Zero waste shops – part of the solution…or part of the problem?

Zero waste shops – part of the solution…or part of the problem?

During the UK’s second lockdown, many zero waste shops remain open across Surrey, offering ethically sourced and reusable items you might usually buy in the supermarket, and providing refills of environmentally friendly household products and dry food.  

I actually have a favourite zero waste shop and I go there as often as I can. It is super-organised with a brilliant system for weighing containers, and attractive little stainless-steel funnels to keep dribbling to a minimum. The staff are also very friendly and the whole shopping experience is lovely.  

I am exactly the sort of person who would have a favourite zero waste shop – it goes with the dangly earrings and the vegan husband, and the fact that I’ve shopped in enough zero waste shops over the years to be able to make a reasoned judgement about them. But I also know that I am not representative, and that for most people, a zero waste shop doesn’t play a regular part in their lives. Even with COVID-19 driving the rise of corner shops, the majority of people still shop at supermarkets, whether in person or online. This is because people have busy lives – asking them to ditch the weekly shop and divide their essential shopping across a range of independent outlets isn’t a realistic request. 

But we are also battling against environmentally unfriendly practices, and we need a solution. 

I feel that if we are going to encourage people to live more lightly on the earth, the message has to go mainstream. The dangly-earring brigade converted years ago, when carrier bags were still “free” and David Attenborough had not yet made Blue Planet II. And do you know what? A handful of well-meaning hippies getting washing-up liquid refills didn’t change the world. If we had, carrier bags would still be free now.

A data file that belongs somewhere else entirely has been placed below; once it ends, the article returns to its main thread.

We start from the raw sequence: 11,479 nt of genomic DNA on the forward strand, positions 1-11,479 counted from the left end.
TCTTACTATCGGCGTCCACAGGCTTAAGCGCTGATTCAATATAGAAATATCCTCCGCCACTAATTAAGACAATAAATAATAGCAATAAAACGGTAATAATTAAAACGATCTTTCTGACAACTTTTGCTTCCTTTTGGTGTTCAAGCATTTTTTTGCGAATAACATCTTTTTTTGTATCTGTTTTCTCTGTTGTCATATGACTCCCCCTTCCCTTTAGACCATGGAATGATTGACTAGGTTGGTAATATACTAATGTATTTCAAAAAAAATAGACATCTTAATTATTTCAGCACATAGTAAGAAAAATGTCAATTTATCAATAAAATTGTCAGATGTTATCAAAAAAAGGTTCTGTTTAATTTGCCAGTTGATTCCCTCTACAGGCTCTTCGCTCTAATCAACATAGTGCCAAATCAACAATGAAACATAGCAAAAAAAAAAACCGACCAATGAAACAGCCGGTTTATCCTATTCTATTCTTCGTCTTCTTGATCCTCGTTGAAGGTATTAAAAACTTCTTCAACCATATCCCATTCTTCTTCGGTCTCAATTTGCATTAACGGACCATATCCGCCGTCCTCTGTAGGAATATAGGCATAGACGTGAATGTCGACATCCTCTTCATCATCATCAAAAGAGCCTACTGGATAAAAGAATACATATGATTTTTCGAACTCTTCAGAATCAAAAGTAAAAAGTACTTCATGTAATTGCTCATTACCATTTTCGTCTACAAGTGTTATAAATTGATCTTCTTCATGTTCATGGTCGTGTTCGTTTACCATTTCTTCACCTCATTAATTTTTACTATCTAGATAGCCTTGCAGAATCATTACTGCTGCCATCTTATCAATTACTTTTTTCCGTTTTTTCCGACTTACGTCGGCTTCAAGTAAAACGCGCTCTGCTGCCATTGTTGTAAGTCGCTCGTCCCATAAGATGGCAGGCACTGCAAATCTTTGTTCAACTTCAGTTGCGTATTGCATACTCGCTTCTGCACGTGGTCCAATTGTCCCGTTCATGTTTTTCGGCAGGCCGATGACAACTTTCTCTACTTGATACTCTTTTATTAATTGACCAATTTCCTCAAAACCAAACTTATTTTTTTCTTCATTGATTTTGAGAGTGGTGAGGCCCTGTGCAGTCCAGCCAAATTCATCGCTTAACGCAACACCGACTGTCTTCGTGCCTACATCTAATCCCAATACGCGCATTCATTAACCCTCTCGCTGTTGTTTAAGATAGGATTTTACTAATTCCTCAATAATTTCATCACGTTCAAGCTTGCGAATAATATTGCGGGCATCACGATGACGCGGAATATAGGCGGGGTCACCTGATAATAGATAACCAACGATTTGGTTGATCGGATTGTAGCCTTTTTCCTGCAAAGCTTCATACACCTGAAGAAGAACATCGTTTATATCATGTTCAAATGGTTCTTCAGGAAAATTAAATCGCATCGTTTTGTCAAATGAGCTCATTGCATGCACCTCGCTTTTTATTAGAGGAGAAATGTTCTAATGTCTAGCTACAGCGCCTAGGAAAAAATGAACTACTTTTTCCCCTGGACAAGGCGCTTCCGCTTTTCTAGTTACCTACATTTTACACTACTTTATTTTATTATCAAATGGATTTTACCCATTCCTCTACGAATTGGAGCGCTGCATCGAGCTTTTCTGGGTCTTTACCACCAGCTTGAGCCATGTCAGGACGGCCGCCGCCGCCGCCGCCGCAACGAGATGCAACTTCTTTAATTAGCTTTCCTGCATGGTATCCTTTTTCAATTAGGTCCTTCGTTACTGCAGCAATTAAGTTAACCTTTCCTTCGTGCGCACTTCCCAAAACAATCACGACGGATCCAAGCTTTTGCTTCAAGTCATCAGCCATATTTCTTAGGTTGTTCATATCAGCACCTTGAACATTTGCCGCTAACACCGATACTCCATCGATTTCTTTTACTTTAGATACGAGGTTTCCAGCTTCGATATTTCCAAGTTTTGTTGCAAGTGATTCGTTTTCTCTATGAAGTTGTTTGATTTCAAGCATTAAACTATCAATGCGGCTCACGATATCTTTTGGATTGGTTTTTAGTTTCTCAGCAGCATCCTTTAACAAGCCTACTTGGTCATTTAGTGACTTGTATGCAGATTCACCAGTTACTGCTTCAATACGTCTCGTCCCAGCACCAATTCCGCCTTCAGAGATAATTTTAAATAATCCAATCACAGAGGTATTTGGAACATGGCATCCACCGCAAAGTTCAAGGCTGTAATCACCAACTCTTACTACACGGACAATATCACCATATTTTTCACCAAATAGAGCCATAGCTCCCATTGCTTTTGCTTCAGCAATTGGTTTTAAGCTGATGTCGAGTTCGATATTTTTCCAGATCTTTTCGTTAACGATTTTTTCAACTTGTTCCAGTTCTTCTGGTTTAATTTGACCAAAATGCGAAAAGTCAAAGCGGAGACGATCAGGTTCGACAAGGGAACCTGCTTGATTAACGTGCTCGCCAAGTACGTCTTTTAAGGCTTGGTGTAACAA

On the other hand, there have been two significant changes off the back of the government’s 5p carrier bag charge, which, you may remember, only applies to shops with more than 250 employees, i.e. supermarkets. The first is that carrier bag sales dropped by 86% between 2015 and 2018. The second is that the reduction in the amount of carrier bag waste on the sea floor is noticeable, as reported by the Centre for Environment, Fisheries and Aquaculture Science

These two significant changes indicate that supermarkets, not independents, are the businesses that have the power to fight climate change.

Why is this? We are all told to “buy local” and support small businesses or there’ll be nothing left but no-choice chain stores. In general, I support this principle. But when it comes to making a positive environmental difference, small businesses are too small to make the difference the planet needs. 

Another problem with zero waste shops is that they are often perceived as being the preserve of hippies and the middle class. However, most zero waste shops are understandably proud of their independence and don’t want to enter the mainstream, and expansion could undermine their ethos. 

At the other end of the shopping scale, supermarkets have already made a difference to plastic bag waste and are now supporting other greener choices, like reducing plastic packaging and offering eco-friendly alternatives to regular products. It’s just as easy to toss a “green” brand of cleaner into your real or virtual trolley as it was with whatever harmful old product you used to buy. By making low-impact products easily available on the weekly shop, we can start to convert a much larger slice of the population. 

I don’t know if we can ever reverse the damage we have done to our planet, but I hope we can slow it down. The massed power of supermarket shoppers could be the answer.  

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